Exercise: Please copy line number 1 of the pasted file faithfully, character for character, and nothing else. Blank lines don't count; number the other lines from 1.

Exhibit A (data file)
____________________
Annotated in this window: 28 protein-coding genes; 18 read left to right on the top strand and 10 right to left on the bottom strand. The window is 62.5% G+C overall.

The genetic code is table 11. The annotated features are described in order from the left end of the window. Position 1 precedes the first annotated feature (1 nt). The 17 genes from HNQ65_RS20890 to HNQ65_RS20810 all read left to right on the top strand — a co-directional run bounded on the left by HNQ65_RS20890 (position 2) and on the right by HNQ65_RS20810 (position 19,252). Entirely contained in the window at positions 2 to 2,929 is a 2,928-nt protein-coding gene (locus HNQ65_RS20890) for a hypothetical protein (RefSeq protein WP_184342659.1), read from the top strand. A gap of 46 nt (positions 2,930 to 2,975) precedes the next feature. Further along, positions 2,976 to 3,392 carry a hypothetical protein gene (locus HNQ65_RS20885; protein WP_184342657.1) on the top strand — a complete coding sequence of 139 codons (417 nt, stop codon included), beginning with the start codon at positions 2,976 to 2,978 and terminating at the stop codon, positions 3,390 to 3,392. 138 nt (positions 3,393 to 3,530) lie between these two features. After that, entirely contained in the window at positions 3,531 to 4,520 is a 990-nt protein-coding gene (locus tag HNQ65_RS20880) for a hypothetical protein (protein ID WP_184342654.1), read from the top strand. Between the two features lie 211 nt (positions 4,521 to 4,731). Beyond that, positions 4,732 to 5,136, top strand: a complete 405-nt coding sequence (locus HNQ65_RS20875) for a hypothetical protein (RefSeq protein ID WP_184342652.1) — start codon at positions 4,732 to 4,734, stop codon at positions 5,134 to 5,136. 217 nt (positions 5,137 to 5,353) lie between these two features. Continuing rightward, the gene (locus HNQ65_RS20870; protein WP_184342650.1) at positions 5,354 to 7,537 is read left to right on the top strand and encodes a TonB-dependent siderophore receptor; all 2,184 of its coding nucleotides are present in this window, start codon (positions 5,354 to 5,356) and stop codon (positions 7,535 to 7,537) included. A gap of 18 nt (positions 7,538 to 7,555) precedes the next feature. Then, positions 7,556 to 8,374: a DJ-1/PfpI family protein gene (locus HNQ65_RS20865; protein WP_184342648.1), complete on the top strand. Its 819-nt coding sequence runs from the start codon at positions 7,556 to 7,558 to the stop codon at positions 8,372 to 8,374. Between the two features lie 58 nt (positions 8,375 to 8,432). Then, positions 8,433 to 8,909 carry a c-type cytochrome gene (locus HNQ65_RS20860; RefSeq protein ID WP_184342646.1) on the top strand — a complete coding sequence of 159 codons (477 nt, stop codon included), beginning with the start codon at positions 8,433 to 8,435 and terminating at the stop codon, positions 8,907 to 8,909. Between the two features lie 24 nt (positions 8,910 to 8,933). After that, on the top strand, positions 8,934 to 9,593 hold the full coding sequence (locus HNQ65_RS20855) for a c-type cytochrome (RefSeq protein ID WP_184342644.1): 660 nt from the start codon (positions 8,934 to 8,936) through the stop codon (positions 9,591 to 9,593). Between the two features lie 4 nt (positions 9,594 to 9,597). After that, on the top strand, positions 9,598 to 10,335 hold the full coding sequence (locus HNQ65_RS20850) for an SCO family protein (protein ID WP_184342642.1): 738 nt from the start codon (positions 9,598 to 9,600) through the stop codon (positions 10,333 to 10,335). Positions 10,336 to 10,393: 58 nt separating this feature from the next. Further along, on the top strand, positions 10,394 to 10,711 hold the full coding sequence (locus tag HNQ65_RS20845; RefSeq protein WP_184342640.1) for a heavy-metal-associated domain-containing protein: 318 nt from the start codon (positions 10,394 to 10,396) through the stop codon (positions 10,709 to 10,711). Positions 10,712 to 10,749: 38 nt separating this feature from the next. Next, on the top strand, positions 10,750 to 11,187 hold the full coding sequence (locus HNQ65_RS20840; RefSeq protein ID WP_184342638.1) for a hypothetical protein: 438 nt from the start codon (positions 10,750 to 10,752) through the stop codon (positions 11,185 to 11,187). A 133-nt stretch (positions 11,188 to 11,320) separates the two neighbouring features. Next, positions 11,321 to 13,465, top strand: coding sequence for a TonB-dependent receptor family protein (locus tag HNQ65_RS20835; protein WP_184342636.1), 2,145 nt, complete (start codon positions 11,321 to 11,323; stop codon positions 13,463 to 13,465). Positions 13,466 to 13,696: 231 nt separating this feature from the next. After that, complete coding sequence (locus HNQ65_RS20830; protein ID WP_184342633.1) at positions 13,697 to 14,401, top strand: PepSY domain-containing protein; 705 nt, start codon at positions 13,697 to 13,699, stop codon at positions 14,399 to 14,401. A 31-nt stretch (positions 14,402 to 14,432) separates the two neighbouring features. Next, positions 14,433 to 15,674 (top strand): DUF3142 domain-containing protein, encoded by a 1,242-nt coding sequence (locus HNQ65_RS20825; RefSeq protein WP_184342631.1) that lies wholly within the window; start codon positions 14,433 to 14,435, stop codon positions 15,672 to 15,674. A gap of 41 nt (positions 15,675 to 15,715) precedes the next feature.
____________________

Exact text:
Annotated in this window: 28 protein-coding genes; 18 read left to right on the top strand and 10 right to left on the bottom strand. The window is 62.5% G+C overall.